A 70% drop in the number of individuals who presented with heart attacks was witnessed in the initial wave of COVID-19, says cardiologist Melanie Zammit Burg, attributing the decline mainly to people’s fear of catching the virus from hospitals.

They preferred to “bear the pain” and wait it out at home, to the detriment of their health and the possibility of long-term complications of a heart attack that is not treated with immediate intervention, Zammit Burg said.

“With cardiac patients being among the most vulnerable and most likely to suffer the worst effects of the virus, cardiac services, nevertheless, continued round the clock during the pandemic,” she said.

The virus has been described as “mild” in Malta by the prime minister but the cardiologist maintains this does not guarantee a quick and easy recovery.

“Being a completely novel virus that only came to clinical recognition eight months ago, we lack the experience to say what its long-term effects will be.

“However, medical research has been very fast in studying its implications and we are starting to recognise effects that go beyond the acute infection.”

Understanding 'long COVID'

One of these is post-acute COVID-19 – termed “long COVID”.

It is now understood that at least 10 per cent of people infected will experience a prolonged illness that may last for months after the initial infection, Zammit Burg explained.

Symptoms include ongoing fatigue, difficulty breathing, sweats, headaches, fevers, muscle aches, chest pains, neurocognitive difficulties and depression. 

“And this is something we have seen locally,” Zammit Burg points out. 

Long COVID may occur irrespective of the degree of severity of the illness – in a study from Rome, a good proportion of people experiencing it had very mild symptoms, if any.

“Although we are still continuously learning about it, we now have a reasonably good understanding of the acute and early effects of COVID-19 on the heart,” says Zammit Burg.

Possible long-term complications are being seen in patients who received cardiac MRI imaging post COVID-19, according to studies. Locally, however, patients have not yet started to be routinely followed up with MRIs because the numbers have, luckily, been too few.

Quoting the Journal of the American Medical Association, Zammit Burg said 78 per cent of recovered patients had evidence of cardiac involvement irrespective of whether they had pre-existing conditions and the severity of the infection.

Many of these patients were healthy, young individuals, who got COVID-19 during skiing trips.

These may lead to heart failure and arrhythmias in the future and require follow-up. “So even if you are young and healthy, COVID-19 is not an infection you want to get,” Zammit Burg warns.

Cardiologist Melanie Zammit Burg: “We are starting to recognise effects that go beyond the acute infection.”Cardiologist Melanie Zammit Burg: “We are starting to recognise effects that go beyond the acute infection.”

“We also know that people with cardiovascular disease, such as those who have had a prior heart attack or stroke, are at a greater risk of developing a more severe form of the infection.”

They are also at increased risk of dying of COVID-19 – 40 per cent of patients admitted to hospitals for this have pre-existing cardiovascular disease.

While the overall risk of dying from COVID-19 in the population is 2.3 per cent, if you have heart disease, the risk increases to 10.5 per cent, which is why healthcare systems and public health authorities have been rallying so much for protecting these so-called vulnerable individuals, Zammit Burg says.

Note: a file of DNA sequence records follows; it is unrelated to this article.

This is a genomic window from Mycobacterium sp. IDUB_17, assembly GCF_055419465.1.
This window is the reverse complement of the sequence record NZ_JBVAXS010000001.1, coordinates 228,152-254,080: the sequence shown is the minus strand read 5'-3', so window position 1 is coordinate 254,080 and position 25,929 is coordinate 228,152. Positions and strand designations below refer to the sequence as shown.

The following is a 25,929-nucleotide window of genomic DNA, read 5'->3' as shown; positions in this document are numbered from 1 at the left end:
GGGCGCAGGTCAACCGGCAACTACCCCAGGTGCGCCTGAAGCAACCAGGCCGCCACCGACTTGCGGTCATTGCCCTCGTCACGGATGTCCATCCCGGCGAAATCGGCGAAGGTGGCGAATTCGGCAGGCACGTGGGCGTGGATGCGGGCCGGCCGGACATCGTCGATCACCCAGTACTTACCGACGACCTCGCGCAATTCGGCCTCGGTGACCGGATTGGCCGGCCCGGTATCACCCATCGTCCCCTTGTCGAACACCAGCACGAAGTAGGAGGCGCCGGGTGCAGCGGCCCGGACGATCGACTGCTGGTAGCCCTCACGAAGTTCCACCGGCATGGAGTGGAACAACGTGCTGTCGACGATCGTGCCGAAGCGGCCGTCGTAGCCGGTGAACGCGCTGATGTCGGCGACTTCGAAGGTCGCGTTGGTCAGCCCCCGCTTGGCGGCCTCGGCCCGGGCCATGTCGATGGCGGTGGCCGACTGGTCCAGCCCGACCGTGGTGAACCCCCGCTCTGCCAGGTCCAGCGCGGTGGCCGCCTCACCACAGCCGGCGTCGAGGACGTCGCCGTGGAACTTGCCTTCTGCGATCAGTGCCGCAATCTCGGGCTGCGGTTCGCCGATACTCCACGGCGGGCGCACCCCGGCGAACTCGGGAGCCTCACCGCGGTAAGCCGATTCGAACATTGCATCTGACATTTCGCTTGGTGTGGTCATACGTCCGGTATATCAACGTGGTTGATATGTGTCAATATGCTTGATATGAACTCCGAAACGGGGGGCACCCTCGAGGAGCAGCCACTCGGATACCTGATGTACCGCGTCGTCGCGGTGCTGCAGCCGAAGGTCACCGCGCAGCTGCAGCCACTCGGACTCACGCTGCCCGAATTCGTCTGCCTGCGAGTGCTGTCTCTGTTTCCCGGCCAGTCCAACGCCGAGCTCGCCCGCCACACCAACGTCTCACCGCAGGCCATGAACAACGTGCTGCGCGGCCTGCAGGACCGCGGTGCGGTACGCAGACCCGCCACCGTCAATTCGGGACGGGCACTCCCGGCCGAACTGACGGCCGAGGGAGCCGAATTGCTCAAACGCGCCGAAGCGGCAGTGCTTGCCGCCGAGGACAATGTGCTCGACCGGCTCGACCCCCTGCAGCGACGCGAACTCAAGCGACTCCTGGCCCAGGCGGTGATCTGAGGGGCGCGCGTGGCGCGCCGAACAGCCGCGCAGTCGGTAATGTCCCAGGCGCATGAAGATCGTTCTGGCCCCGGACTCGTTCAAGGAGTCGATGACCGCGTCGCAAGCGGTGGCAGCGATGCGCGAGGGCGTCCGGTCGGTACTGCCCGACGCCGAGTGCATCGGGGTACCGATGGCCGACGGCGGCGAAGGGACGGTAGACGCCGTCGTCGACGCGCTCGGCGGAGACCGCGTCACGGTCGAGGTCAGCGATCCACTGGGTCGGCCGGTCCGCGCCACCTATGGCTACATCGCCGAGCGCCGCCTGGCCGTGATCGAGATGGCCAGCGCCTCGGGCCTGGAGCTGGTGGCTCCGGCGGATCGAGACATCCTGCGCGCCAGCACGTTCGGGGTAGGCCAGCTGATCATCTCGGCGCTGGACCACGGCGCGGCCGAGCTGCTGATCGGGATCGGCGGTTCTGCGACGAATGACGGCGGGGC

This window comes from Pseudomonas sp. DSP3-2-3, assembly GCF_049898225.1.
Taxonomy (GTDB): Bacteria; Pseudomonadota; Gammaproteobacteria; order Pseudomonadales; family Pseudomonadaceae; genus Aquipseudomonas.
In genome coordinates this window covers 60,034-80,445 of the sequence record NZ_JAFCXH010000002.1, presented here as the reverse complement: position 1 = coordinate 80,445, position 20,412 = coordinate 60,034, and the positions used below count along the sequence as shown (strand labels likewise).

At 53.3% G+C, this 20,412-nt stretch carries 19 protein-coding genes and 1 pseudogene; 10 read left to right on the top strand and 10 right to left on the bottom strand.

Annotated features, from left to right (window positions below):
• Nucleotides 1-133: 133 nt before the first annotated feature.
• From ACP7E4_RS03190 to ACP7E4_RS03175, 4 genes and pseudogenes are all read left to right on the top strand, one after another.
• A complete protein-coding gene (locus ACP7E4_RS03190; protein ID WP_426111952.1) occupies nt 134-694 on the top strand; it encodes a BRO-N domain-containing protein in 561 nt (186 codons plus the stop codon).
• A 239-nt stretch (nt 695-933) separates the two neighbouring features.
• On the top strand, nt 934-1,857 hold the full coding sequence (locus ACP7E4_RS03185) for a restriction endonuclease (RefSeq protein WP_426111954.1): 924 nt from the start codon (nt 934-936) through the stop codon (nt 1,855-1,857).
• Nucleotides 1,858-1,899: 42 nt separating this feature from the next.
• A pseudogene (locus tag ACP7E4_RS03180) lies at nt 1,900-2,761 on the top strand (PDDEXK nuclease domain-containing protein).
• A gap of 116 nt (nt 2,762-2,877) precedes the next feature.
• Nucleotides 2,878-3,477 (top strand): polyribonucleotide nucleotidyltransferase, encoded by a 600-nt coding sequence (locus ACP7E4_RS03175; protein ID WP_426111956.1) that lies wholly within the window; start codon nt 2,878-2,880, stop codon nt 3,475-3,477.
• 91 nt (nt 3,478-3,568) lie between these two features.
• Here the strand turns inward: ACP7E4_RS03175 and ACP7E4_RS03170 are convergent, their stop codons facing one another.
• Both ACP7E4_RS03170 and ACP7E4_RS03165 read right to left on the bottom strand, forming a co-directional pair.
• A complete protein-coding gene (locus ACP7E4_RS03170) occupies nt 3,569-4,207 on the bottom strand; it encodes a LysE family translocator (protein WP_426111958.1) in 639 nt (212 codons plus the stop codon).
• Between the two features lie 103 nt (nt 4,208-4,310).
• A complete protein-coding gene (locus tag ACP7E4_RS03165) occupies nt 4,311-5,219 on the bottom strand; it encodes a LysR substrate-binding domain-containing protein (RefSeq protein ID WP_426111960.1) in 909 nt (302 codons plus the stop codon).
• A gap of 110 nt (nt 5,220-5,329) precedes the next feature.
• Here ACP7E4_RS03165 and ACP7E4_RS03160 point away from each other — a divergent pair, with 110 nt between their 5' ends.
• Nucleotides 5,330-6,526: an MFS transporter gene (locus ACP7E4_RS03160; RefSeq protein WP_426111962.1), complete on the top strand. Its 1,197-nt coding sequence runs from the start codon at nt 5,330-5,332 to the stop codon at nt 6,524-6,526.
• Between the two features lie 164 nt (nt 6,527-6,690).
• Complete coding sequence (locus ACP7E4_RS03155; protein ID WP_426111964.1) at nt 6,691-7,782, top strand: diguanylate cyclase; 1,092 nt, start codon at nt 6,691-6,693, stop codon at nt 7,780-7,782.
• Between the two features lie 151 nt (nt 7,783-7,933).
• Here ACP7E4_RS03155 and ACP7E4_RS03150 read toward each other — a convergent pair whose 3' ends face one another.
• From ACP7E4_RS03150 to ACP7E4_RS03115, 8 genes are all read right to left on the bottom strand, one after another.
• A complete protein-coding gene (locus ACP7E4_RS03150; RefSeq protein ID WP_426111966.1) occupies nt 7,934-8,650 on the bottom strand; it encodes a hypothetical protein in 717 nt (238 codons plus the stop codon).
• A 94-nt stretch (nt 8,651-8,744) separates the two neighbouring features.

“Thanks to robust public health interventions during the first wave in Malta, and perhaps a bit of luck, our number of hospitalised cases and death rates were too low to draw strong conclusions, but we have looked after hospitalised patients who have had elevated levels of an indirect marker of heart damage known as Troponin,” the cardiologist explained.

Increased risks

This cardiac biomarker is released in the blood when the heart muscle is injured, typically during a heart attack, but also when the heart is inflamed, or following a pulmonary embolism. 

High Troponin levels in patients with COVID-19 are, in turn, associated with a higher mortality rate, she said.

This phenomenon, recorded in a study among London patients, was more common in people with pre-existing heart disease but also observed in young, previously healthy, individuals.

“Maltese patients are no different from our neighbouring countries,” Zammit Burg emphasised.

Possible long-term consequences can be deducted from other coronavirus pneumonia pandemics, with survivors of these infections having increased risk of cardiovascular disease 10 years down the line. 

“We will have to wait and see if the same will hold true with COVID-19,” Zammit Burg said.

Tips for cardiovascular disease sufferers

The virus cannot infect people it cannot reach, so prevention really is better than cure, according to cardiologist Melanie Zammit Burg.

Public Health recommendations to keep a safe distance, avoid crowds, proper use of face masks, washing hands frequently with soap and water or alcohol hand rubs, are key measures to keep safe until the crisis is behind us.

Maintaining good cardiovascular health, with regular sleep, good nutrition, physical activity, even in the confines of social distancing, and finding coping mechanisms to counteract the inevitable anxiety, such as yoga, meditation, prayer, hobbies and keeping in touch with loved ones, is vital, she says.

Zammit Burg appeals to those who have cardiovascular disease to make sure they take medications regularly, ensure they have at least a month’s stock at home and speak to their cardiologist if they have any concerns. 

“Do not miss hospital appointments and do not be afraid to seek healthcare if you need it,” she warned.

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